[51] Human Rights Watch and International Forum on Indonesian Development (INFID) meeting with IMF representatives Stephen Schwartz (Deputy Division Chief, Asia Pacific Department), Andrea Richter (Economist, Indonesia Program), and Sanjaya Panth (Senior Economist), Washington, D.C., June 18, 2002.

[52] M. Gillis, "Indonesia: Public Policy, Resource Management and the Tropical forest," in R. Repetto and M. Gillis, eds., Public Policies and the Misuse of Forest Resources (Cambridge, U.K.: Cambridge University Press, 1988).

[53] Brown, "Addicted to Rent."

[54] Barr, "Bob Hasan, The Rise of Apkindo."

[55] The IMF clearly recognized the damaging effects of these subsidies and market controls, and required that they be removed by the end of the year in the January 15, 1998, Letter of Intent and Memorandum of Financial Policies from the Indonesian government. See also, World Bank, Indonesia: Environment andNatural Resource Management in a Time of Transition (Washington, D.C.: World Bank, 2001).

[56] This report was issued long after the end of Soeharto's New Order (March 10, 1999). U.S. Embassy Economics Section, "If a Tree Falls in the Forest, Who Has the Export Rights? Indonesia Forestry Regulations 1999," http://www.usembassyjakarta.org/econ/forestreg.html (retrieved October 3, 2002).

[57] Production costs are estimated to be U.S.$200 per ton of wood, a fraction of what it costs to produce pulp in North America, which leads world production. This is because of cheap access to wood, government subsidies (including start up capital and gasoline subsidies) and tax holidays, cheap labor, and close proximity and low transportation costs to important Asian markets.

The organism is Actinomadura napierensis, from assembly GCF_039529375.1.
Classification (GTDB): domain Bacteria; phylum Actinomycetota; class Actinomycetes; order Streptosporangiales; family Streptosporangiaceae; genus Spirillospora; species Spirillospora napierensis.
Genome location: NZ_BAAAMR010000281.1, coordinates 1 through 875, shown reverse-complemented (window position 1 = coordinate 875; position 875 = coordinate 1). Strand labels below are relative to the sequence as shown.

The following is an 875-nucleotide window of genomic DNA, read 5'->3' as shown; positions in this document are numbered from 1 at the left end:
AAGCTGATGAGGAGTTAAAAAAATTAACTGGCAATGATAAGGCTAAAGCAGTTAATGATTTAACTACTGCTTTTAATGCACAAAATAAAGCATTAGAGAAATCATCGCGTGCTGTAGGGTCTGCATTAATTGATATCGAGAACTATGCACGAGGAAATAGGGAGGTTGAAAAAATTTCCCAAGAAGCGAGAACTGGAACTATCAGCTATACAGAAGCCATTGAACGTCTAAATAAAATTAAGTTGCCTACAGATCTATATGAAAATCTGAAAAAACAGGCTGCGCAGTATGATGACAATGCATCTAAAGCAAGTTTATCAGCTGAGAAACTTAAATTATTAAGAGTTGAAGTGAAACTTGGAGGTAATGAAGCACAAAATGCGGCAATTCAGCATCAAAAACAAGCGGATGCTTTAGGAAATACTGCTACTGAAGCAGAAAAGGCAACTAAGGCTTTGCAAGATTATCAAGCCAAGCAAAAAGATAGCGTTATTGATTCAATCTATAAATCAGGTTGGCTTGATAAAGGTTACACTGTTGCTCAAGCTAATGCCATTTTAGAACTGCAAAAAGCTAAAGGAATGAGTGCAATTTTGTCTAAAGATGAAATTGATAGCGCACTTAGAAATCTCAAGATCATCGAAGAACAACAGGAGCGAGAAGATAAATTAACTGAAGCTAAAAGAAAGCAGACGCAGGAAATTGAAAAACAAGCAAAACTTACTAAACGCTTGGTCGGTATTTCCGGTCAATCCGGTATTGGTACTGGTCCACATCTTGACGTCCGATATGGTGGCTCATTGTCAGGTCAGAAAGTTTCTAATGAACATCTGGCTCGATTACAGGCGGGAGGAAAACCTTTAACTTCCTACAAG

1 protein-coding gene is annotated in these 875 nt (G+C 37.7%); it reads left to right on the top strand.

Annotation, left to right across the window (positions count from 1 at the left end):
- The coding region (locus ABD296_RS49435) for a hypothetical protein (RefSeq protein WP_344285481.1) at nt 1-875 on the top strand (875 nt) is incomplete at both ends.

[58] U.S.$3.5 billion in foreign exchange.

[59] Based on installed capacity. N. Scotland, A. Frasier and N. Jewel, "Roundwood Supply and Demand in the Forest Sector in Indonesia," unpublished manuscript, Indonesia-U.K. Tropical Forest Management Program (ITFMP), 1999. See also, Neil Scotland, "Indonesian country paper on illegal logging," paper prepared for the World Bank-WWF Workshop on Control of Illegal Logging in East Asia (copy on file at Human Rights Watch), Jakarta, August 28, 2000. The sawmill industry has also over-expanded and is by far the largest consumer of wood, roughly seventy million m3 annually, also mainly from illegal sources. Large, valuable trees are selectively sold to plywood mills and the remaining smaller, defective or undesirable timber is sold to pulp mills¾a combined effect that completely clear-cuts the forest.

[60] Barr, Banking on Sustainability.

[61] Diarmid O'Sullivan, "Indonesia: Tempting but not without Risks," Financial Times, Industry Surveys, World Paper and Pulp, http://specials.ft.com/ln/ftsurveys/industry/sc7bbe.htm (retrieved October 3, 2002).

[63] Asia Pulp & Paper  (APP), http://www.asiapulppaper.com/content/about.asp?menu=1 (retrieved October 3, 2002); and press release emailed to Human Rights Watch from APP/Sinar Mas Group on June 19, 2002 (copy on file at Human Rights Watch).

[64] Riau Andalan Pulp & Paper (RAPP), owned by Tanoto family conglomerate Raja Garuda Mas, is also located in Riau and is one of APP's main competitors. RAPP is tied with Indah Kiat for the world's largest stand-alone pulp mill. RAPP is wholly-owned by Singapore-based holding company APRIL (Asia Pulp Resources International, Ltd).

[65] Barr, Banking on Sustainability.

[66] "If within the concession area there is land that is privately owned, village land, village gardens, or rice fields that are worked by a third party, this land must be excised from the working area of the plantation. If this land is required for the plantation Arara Abadi must settle the matter with all relevant parties and according to prevailing law." Ministry of Forestry Decree SK No. 743 /KPTS-II/1996 (article 4, paragraph 1).

[67]The survey did not even cover the entire sub-district; only fourteen villages were included. Tim Teknis Klarifikasi Penyelasaian Masalah PT Arara Abadi Dengan Masyarakat Petalangan, "Laporan Pelaksanaan Hasil Pengecekan Tata Batas Areal HPHTI PT Arara Abadi," unpublished survey report, Kantor Bupati Pelalawan, Riau, August 1, 2001..